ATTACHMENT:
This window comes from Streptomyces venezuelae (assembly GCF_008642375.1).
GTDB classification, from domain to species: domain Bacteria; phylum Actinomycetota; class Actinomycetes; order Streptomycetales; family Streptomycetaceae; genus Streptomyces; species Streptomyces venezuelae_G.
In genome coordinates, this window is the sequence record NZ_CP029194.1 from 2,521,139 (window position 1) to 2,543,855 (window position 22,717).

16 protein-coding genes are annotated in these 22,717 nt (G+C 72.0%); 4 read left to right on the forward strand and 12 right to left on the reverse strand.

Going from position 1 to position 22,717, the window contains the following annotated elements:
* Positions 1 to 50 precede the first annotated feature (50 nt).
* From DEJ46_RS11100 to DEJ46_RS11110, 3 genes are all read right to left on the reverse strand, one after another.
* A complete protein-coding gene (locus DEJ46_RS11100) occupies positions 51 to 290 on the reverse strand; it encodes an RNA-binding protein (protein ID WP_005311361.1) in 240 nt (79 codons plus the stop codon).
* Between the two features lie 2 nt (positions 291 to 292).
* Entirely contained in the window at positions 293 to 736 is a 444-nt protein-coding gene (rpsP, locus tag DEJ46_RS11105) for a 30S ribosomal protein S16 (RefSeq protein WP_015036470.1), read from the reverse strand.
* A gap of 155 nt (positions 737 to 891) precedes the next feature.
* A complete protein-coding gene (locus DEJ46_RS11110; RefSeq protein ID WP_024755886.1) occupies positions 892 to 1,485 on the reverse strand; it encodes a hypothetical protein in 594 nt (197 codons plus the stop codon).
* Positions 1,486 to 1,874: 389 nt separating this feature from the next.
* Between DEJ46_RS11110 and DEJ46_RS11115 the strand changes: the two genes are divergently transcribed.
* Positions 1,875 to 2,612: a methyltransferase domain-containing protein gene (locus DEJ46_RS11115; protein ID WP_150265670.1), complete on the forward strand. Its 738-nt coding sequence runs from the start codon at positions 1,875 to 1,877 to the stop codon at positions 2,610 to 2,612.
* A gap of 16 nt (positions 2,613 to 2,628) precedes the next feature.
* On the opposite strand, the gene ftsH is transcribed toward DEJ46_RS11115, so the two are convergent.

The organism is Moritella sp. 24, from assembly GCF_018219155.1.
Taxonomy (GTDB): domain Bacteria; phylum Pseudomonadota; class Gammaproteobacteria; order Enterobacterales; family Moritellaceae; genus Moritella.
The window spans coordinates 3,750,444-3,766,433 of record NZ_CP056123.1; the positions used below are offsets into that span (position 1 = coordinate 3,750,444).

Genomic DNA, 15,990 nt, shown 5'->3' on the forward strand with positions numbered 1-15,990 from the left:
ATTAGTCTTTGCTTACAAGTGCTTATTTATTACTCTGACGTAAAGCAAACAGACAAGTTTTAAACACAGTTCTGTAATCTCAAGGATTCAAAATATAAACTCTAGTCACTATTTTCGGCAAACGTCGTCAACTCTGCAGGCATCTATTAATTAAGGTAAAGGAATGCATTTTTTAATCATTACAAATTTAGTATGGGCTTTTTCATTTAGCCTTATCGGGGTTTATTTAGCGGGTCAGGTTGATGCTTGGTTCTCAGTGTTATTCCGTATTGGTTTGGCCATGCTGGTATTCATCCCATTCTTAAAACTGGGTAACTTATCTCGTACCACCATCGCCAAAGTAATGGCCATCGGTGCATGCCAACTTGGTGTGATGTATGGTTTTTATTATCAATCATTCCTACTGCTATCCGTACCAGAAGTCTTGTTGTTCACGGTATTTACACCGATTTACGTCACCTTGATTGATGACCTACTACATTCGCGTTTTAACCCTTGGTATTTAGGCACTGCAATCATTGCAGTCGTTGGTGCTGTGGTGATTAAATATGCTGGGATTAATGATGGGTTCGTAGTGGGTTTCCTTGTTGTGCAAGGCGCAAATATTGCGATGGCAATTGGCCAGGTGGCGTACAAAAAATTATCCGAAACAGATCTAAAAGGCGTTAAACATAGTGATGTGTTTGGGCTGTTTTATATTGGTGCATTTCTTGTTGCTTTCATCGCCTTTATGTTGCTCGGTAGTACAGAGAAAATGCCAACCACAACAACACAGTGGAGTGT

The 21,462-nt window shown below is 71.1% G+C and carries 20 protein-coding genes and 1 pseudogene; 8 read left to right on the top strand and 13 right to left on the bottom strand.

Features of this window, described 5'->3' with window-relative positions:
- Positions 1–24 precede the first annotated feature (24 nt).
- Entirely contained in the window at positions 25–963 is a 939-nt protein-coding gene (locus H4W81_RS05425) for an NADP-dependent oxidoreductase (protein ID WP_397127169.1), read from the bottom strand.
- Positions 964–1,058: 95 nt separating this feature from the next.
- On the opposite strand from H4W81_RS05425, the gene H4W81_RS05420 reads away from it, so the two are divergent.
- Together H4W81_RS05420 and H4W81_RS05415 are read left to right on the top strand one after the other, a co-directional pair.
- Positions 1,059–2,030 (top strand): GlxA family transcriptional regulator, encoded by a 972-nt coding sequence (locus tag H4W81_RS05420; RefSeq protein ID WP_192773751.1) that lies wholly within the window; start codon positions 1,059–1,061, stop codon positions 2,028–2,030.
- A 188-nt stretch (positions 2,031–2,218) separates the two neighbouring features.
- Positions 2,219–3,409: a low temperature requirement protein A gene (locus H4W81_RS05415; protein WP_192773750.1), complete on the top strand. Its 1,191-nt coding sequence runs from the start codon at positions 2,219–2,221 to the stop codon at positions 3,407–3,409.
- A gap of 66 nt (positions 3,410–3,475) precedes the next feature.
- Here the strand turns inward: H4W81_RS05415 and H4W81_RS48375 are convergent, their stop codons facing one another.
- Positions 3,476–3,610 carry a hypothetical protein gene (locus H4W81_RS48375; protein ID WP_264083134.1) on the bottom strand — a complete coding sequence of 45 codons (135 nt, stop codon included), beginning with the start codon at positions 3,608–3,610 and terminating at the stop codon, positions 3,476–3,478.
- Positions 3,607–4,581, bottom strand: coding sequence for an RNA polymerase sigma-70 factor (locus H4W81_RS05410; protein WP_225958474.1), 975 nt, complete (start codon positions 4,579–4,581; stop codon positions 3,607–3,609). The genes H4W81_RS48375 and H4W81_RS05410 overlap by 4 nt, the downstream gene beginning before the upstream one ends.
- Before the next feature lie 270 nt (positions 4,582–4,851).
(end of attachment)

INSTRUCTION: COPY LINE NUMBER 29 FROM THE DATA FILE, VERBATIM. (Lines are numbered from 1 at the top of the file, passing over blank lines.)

- Together H4W81_RS05420 and H4W81_RS05415 are read left to right on the top strand one after the other, a co-directional pair.